I can already see myself reminiscing with Jake the teenager about the blackberries, & getting: “Oh Dad, stop being so soppy!”, before he runs off to his room to play some very loud music. Via his Ninsamyo Holodeck, probably.

Just one more of parenting’s, & life’s, ironies I guess.

I wonder what else this Daddying lark has lined up for me?

Now, if I could just remember where I put my keys…

* A year ago we reluctantly moved from our home in the Midlands to Wales because of work. We had a little place there which we had been renting out, & the plan was to move in there for a few weeks while we sold the old place, then buy a new family home in Wales. But we haven’t been able to sell & we’re still living in a house which just isn’t big enough for 2 adults & active twin toddlers. So we’re stuck. But we do have a Plan B.

Work

I used to work in finance. Although I have no major qualifications beyond high-school I’m reasonably good with numbers, spreadsheets & tech, and –  if I’m honest, as I always try to be here – less good with people. I’ve worked on that & my social skills have improved but at heart I am still basically anti-social! I gravitate towards screens & am often uncomfortable in social situations.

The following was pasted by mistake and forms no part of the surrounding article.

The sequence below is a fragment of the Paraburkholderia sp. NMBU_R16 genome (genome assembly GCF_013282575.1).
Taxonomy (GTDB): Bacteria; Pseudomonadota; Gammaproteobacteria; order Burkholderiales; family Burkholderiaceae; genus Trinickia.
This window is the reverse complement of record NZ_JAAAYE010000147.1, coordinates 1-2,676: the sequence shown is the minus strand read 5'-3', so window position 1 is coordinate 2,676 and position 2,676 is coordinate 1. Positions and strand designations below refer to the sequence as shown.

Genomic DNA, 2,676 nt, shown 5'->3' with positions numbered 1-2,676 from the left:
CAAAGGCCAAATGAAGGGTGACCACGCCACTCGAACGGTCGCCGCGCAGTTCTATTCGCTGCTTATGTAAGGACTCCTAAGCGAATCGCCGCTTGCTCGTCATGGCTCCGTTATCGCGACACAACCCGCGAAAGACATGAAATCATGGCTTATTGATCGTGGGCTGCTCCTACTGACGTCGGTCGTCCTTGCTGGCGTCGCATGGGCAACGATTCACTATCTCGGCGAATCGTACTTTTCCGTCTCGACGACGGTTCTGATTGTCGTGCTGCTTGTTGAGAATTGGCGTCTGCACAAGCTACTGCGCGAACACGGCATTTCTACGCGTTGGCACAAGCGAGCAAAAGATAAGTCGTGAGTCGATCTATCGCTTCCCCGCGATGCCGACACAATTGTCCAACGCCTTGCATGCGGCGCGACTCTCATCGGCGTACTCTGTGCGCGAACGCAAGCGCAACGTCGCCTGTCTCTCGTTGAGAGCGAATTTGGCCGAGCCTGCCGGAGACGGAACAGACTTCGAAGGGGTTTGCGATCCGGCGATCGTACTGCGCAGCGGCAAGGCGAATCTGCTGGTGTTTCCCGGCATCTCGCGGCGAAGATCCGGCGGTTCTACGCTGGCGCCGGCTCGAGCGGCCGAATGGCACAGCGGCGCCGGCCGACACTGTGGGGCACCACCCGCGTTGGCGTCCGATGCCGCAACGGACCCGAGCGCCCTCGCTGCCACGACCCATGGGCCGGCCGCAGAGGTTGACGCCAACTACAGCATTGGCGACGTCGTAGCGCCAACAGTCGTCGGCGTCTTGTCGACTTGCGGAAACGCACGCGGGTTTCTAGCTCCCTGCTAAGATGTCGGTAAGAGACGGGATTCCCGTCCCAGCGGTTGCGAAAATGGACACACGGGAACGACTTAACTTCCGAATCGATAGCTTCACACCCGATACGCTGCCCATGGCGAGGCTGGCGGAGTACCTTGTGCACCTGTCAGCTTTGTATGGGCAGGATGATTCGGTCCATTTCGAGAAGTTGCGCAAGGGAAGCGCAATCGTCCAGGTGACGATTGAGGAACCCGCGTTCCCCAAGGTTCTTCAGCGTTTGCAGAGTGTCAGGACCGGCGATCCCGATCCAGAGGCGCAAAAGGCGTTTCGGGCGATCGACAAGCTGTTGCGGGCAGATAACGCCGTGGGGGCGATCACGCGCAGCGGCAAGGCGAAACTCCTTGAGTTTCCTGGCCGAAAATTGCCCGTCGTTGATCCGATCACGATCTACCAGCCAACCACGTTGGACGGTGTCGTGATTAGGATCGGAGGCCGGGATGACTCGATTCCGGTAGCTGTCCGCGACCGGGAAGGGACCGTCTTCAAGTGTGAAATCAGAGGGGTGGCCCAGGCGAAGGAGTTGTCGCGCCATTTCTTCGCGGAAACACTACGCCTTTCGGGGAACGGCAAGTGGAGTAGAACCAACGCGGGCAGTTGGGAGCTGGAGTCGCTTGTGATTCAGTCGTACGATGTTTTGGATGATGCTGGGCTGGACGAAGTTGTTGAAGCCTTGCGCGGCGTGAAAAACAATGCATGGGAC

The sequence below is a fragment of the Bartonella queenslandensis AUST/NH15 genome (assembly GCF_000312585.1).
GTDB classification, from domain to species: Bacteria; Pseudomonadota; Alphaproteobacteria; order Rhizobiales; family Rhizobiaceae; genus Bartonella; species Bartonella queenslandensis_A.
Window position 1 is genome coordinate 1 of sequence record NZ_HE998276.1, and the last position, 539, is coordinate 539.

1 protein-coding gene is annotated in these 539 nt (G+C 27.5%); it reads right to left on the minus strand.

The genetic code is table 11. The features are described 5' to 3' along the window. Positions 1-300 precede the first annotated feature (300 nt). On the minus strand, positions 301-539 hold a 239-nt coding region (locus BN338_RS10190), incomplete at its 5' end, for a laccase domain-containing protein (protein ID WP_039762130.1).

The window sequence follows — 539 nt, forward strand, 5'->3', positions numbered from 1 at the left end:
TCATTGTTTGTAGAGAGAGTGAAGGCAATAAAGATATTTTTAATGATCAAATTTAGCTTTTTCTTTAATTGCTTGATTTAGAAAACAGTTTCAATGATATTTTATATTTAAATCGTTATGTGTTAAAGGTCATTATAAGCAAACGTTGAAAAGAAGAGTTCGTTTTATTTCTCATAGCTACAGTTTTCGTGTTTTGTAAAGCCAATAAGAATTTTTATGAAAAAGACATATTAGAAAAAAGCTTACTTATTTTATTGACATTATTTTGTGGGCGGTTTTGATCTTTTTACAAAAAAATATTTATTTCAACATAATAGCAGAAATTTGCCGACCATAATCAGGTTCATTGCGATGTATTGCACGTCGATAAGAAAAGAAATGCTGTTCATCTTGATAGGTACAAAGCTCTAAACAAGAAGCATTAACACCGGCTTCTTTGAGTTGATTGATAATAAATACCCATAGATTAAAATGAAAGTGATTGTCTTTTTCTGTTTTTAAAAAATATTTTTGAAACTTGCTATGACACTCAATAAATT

So I happened on a career in accountancy & finance, not really by choice but just as it seemed to be what I was suited for.

The truth is my heart was never in it.

Office stress 2A lot of the time it bored me senseless: sitting in front of screens for hours on end just to make all the numbers, little & large, get on with each other. At other times it was very stressful & pressured: with fixed daily, weekly, monthly & yearly deadlines for which the right numbers had to be produced. And if they weren’t then others down the line who needed the numbers got stressed as their deadlines began to loom. It could get shouty.